What is Eczema?
Definition of Eczema: A chronic, itchy inflammation of the skin that may coincide with allergic responses and asthma. Eczema occurs most often and more severely among young children. More than 90 percent of people with eczema have it before age 5, according to the American Academy of Dermatology. Below is a brief overview of the causes, symptoms and treatments, plus links to more information.
What Causes Eczema? The cause behind eczema is unknown, but stress, illness, hot temperatures and irritants can make it worse. Researchers think eczema may be caused by a combination of genetic factors and environmental conditions.
Is Eczema Contagious? No.
Medical Term: Atopic dermatitis.
Signs & Symptoms: Eczema often appears in children as a bumpy, itchy rash on the hands, feet, neck, back of the knees and inside of the elbows. In adults, the rash can cover more of the body and the face. In time. the rash can crust over and even develop into thick, scaly patches.
Treatment & Remedies: At home try wearing cotton clothing, applying a cool wet compress and moisturizing lotions. Doctors may prescribe creams with cortisone, oral and injected corticosteroids, antibiotics to fight skin infections, and topical immunomodulators to reduce allergic responses. Oral antihistamines and light therapy can also reduce symptoms.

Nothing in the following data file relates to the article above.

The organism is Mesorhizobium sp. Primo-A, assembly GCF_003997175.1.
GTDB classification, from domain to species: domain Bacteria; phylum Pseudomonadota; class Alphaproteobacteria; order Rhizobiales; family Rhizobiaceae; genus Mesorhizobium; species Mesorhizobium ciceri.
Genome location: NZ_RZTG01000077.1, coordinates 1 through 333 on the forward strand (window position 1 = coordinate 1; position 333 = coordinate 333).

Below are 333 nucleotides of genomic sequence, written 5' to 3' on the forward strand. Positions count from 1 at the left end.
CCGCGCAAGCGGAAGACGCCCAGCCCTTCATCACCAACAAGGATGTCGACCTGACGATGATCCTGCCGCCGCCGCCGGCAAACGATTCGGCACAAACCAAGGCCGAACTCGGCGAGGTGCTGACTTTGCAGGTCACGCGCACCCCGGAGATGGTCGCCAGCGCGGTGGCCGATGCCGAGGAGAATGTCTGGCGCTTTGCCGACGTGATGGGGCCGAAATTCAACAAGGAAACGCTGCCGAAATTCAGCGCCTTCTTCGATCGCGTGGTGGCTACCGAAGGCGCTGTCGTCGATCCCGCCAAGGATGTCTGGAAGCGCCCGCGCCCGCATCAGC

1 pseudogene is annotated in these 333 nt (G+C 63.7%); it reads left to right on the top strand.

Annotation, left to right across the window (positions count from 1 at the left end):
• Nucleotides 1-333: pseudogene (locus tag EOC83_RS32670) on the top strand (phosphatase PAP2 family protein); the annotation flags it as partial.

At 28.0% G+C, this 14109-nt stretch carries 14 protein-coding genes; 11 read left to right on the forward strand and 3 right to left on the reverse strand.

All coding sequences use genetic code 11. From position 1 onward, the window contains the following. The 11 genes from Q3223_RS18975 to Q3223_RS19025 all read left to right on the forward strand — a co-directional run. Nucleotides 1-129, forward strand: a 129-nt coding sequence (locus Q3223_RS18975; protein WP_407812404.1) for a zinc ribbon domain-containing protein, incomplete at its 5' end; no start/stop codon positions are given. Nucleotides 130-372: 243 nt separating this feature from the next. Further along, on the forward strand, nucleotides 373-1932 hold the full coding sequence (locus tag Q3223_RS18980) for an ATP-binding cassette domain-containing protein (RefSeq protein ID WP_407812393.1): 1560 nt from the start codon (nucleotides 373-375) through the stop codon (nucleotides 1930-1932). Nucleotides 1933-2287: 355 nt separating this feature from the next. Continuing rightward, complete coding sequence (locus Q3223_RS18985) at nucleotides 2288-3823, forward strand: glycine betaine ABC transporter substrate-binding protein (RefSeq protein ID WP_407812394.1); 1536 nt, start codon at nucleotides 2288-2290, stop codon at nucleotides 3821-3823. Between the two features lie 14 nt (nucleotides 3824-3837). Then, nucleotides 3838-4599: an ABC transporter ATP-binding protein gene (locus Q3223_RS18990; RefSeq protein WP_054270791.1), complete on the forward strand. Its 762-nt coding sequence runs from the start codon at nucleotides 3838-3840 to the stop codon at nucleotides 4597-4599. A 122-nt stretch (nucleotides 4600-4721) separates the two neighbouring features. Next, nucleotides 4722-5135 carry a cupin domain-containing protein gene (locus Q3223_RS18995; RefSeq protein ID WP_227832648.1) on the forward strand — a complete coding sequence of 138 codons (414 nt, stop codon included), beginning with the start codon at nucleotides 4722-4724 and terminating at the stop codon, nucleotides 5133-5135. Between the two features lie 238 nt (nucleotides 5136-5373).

- Eczema, asthma and hay fever tend to occur together in families, according to the Mayo Clinic.
- Up to 20 percent of infants and 3 percent of adults have eczema symptoms, according to the NIH.
- Roughly half of children with eczema continue to have symptoms as an adult.
Sources and More Information:
- Eczema: Details from MyHealthNewsDaily
- Related Information from the Mayo Clinic
- Related Information from the National Institutes of Health
- Related Information from the American Academy of Dermatology
This information is not meant to provide specific medical advice. It is for educational purposes only. We recommend you consult a qualified health care professional for diagnoses and treatment advice, and call 9-1-1 in emergencies.
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